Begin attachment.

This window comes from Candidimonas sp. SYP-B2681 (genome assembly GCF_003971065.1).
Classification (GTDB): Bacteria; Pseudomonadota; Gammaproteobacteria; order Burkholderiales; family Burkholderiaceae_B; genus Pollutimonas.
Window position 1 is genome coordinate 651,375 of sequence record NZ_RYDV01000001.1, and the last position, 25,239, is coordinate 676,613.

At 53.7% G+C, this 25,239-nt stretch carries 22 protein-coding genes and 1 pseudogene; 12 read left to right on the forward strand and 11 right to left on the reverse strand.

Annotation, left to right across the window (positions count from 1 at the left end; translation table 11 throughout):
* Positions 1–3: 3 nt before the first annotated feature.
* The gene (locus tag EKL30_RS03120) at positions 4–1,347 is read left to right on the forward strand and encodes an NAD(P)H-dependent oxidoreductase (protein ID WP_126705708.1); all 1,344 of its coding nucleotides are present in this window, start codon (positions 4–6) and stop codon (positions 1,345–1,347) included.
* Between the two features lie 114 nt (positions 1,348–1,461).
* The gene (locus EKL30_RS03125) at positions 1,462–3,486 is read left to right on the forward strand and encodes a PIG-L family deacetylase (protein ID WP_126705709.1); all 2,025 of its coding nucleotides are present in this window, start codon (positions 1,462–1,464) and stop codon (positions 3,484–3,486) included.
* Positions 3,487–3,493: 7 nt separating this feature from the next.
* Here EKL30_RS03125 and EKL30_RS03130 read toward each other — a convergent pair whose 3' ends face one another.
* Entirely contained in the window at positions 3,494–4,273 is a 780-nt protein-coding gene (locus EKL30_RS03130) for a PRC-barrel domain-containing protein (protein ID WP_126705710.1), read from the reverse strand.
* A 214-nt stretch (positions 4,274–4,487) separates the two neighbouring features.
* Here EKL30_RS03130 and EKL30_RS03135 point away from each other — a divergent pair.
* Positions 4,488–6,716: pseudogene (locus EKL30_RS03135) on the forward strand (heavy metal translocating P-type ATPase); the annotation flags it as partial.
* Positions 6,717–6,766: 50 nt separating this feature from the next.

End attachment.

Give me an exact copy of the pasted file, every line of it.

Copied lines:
This window comes from Candidimonas sp. SYP-B2681 (genome assembly GCF_003971065.1).
Classification (GTDB): Bacteria; Pseudomonadota; Gammaproteobacteria; order Burkholderiales; family Burkholderiaceae_B; genus Pollutimonas.
Window position 1 is genome coordinate 651,375 of sequence record NZ_RYDV01000001.1, and the last position, 25,239, is coordinate 676,613.

At 53.7% G+C, this 25,239-nt stretch carries 22 protein-coding genes and 1 pseudogene; 12 read left to right on the forward strand and 11 right to left on the reverse strand.

Annotation, left to right across the window (positions count from 1 at the left end; translation table 11 throughout):
* Positions 1–3: 3 nt before the first annotated feature.
* The gene (locus tag EKL30_RS03120) at positions 4–1,347 is read left to right on the forward strand and encodes an NAD(P)H-dependent oxidoreductase (protein ID WP_126705708.1); all 1,344 of its coding nucleotides are present in this window, start codon (positions 4–6) and stop codon (positions 1,345–1,347) included.
* Between the two features lie 114 nt (positions 1,348–1,461).
* The gene (locus EKL30_RS03125) at positions 1,462–3,486 is read left to right on the forward strand and encodes a PIG-L family deacetylase (protein ID WP_126705709.1); all 2,025 of its coding nucleotides are present in this window, start codon (positions 1,462–1,464) and stop codon (positions 3,484–3,486) included.
* Positions 3,487–3,493: 7 nt separating this feature from the next.
* Here EKL30_RS03125 and EKL30_RS03130 read toward each other — a convergent pair whose 3' ends face one another.
* Entirely contained in the window at positions 3,494–4,273 is a 780-nt protein-coding gene (locus EKL30_RS03130) for a PRC-barrel domain-containing protein (protein ID WP_126705710.1), read from the reverse strand.
* A 214-nt stretch (positions 4,274–4,487) separates the two neighbouring features.
* Here EKL30_RS03130 and EKL30_RS03135 point away from each other — a divergent pair.
* Positions 4,488–6,716: pseudogene (locus EKL30_RS03135) on the forward strand (heavy metal translocating P-type ATPase); the annotation flags it as partial.
* Positions 6,717–6,766: 50 nt separating this feature from the next.